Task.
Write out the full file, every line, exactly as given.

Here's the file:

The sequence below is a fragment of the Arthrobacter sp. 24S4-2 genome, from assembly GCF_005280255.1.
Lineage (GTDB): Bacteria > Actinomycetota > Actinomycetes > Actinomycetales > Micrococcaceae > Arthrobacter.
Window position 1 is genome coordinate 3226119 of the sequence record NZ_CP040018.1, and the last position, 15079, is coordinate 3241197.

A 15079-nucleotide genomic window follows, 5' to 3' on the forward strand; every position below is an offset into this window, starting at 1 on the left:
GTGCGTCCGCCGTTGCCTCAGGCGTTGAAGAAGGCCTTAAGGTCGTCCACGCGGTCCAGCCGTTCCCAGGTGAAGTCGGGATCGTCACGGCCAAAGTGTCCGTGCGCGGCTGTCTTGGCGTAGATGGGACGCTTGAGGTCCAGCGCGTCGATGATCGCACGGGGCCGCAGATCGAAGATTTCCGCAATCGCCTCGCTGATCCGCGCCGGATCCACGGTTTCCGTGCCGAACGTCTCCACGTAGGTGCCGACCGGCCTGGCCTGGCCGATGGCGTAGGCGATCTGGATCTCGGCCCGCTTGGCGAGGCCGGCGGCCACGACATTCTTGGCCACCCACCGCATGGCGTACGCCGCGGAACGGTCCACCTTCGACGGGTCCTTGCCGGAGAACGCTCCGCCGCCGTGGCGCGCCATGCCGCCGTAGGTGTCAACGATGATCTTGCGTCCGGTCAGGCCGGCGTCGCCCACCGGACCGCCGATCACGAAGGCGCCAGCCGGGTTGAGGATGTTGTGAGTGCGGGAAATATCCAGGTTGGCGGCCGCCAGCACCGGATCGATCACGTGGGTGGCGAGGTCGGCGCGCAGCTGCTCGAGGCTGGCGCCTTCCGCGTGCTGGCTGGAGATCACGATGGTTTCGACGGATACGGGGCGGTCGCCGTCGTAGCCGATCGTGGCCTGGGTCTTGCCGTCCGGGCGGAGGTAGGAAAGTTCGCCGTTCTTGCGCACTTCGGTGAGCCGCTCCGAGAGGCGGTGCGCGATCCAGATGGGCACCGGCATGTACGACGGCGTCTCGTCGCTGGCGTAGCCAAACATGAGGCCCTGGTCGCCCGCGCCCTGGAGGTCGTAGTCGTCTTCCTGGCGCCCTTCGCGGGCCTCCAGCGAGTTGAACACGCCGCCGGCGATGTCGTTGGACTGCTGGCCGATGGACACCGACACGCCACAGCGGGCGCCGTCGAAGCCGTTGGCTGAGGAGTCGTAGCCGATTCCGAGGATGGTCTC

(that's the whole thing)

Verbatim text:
The sequence below is a fragment of the Arthrobacter sp. 24S4-2 genome, from assembly GCF_005280255.1.
Lineage (GTDB): Bacteria > Actinomycetota > Actinomycetes > Actinomycetales > Micrococcaceae > Arthrobacter.
Window position 1 is genome coordinate 3226119 of the sequence record NZ_CP040018.1, and the last position, 15079, is coordinate 3241197.

A 15079-nucleotide genomic window follows, 5' to 3' on the forward strand; every position below is an offset into this window, starting at 1 on the left:
GTGCGTCCGCCGTTGCCTCAGGCGTTGAAGAAGGCCTTAAGGTCGTCCACGCGGTCCAGCCGTTCCCAGGTGAAGTCGGGATCGTCACGGCCAAAGTGTCCGTGCGCGGCTGTCTTGGCGTAGATGGGACGCTTGAGGTCCAGCGCGTCGATGATCGCACGGGGCCGCAGATCGAAGATTTCCGCAATCGCCTCGCTGATCCGCGCCGGATCCACGGTTTCCGTGCCGAACGTCTCCACGTAGGTGCCGACCGGCCTGGCCTGGCCGATGGCGTAGGCGATCTGGATCTCGGCCCGCTTGGCGAGGCCGGCGGCCACGACATTCTTGGCCACCCACCGCATGGCGTACGCCGCGGAACGGTCCACCTTCGACGGGTCCTTGCCGGAGAACGCTCCGCCGCCGTGGCGCGCCATGCCGCCGTAGGTGTCAACGATGATCTTGCGTCCGGTCAGGCCGGCGTCGCCCACCGGACCGCCGATCACGAAGGCGCCAGCCGGGTTGAGGATGTTGTGAGTGCGGGAAATATCCAGGTTGGCGGCCGCCAGCACCGGATCGATCACGTGGGTGGCGAGGTCGGCGCGCAGCTGCTCGAGGCTGGCGCCTTCCGCGTGCTGGCTGGAGATCACGATGGTTTCGACGGATACGGGGCGGTCGCCGTCGTAGCCGATCGTGGCCTGGGTCTTGCCGTCCGGGCGGAGGTAGGAAAGTTCGCCGTTCTTGCGCACTTCGGTGAGCCGCTCCGAGAGGCGGTGCGCGATCCAGATGGGCACCGGCATGTACGACGGCGTCTCGTCGCTGGCGTAGCCAAACATGAGGCCCTGGTCGCCCGCGCCCTGGAGGTCGTAGTCGTCTTCCTGGCGCCCTTCGCGGGCCTCCAGCGAGTTGAACACGCCGCCGGCGATGTCGTTGGACTGCTGGCCGATGGACACCGACACGCCACAGCGGGCGCCGTCGAAGCCGTTGGCTGAGGAGTCGTAGCCGATTCCGAGGATGGTCTC